Shikarpur: Tribal feuds claim 337 lives in two decades
SHIKARPUR: Shikarpur, once considered more peaceful than other districts of the province, have seen more than 337 people getting killed in the bloody tribal feuds during last 21 years with all the peace attempts made so far ending in futility.
Jirgas have been held eight times since 1990 with the last held in 2007 to settle the feuds raging on for 21 years between Mahars and Jatois and 22 other tribes including Marfani, Brohi, Katohar, Qambrani, Bhayo, Shar, Khosa, Issani, Sundrani, Chandia, Pahore, Teghani, Ogahi, Jeha, Lolai, Machhi, Gopang and Jakhrani. More than 337 people have lost lives in the bloody disputes so far.
All the jirgas held in 1990, 1991, 1996, 1998, 1999, 2003, 2005 and 2007 at Shikarpur and Sukkur circuit houses failed to establish peace. At present, running feuds between Mahars and Jatois, Gopang and Jakhranis, Kalwar and Jatois, Shar and Khosa and Ogahi versus Teghani have lead to clashes, which have left 177 people killed and 105 injured.
There are reports that tribal chieftains of Jatoi and Mahar tribes Sardar Khadim Hussain Khan Jatoi and Sardar Ali Gohar Khan Mahar have once again agreed to participate in a jirga on April 11 and 12 being convened by Shikarpur DPO Agha Muhammad Tahir at Circuit House Sukkur to settle their disputes. Mahar and Jatoi dispute have claimed over 150 lives on both sides.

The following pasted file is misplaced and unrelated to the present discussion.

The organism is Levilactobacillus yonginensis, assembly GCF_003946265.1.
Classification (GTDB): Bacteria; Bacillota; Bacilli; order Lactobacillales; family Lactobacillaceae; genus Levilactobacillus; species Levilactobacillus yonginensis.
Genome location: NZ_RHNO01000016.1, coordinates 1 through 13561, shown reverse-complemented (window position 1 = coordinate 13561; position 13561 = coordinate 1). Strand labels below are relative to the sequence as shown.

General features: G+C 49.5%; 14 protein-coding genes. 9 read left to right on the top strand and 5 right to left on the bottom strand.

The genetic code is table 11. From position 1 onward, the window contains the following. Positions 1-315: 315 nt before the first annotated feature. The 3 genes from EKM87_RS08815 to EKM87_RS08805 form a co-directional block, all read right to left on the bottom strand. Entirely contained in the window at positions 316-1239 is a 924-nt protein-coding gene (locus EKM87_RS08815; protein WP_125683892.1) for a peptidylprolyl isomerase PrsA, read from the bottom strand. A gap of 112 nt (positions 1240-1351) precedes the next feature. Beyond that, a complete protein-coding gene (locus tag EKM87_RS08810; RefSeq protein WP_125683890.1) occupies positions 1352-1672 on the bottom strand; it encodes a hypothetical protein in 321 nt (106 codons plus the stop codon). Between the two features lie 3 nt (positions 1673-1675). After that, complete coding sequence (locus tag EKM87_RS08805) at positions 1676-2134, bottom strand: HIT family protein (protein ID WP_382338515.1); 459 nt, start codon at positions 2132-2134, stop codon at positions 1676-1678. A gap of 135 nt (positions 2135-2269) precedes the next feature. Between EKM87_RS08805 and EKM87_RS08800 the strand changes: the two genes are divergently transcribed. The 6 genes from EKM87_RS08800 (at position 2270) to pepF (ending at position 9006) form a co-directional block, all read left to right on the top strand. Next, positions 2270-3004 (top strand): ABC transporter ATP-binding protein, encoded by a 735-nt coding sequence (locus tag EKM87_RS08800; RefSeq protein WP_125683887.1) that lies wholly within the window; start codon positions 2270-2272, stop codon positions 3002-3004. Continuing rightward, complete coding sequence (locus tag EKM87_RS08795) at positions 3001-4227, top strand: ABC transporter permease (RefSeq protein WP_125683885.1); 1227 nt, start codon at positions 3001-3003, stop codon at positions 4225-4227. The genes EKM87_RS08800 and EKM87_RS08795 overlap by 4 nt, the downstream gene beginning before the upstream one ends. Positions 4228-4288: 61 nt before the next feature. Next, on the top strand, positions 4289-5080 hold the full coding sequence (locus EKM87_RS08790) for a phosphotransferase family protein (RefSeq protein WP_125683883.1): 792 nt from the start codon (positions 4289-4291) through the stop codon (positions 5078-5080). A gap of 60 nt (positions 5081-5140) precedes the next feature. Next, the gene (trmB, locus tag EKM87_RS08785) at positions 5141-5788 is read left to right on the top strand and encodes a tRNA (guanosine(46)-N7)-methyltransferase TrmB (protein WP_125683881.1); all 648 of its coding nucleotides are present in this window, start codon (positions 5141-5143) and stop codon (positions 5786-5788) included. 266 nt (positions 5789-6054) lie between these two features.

The precarious law and order situation in the war-torn areas, particularly Bambheehar, Jagan, Nim Sharif, Jahan Wah union councils to the north of Garhi Yasin taluka and west of Shikarpur taluka have forced 30 per cent population of about 30 villages to migrate to city areas and other safe places. About 90 per cent schools have become non-functional in the affected villages and are being used as hideouts of criminals.
The criminals and outlaws, who are encouraged by the warring tribes, further deteriorate peace by committing crimes including murders, theft, robbery and kidnapping for ransom.
The affected villages remain deprived of basic amenities including education, health, food and means of communication and are mostly cut off from urban areas due to lawlessness.
The complete article can be found at Dawn News.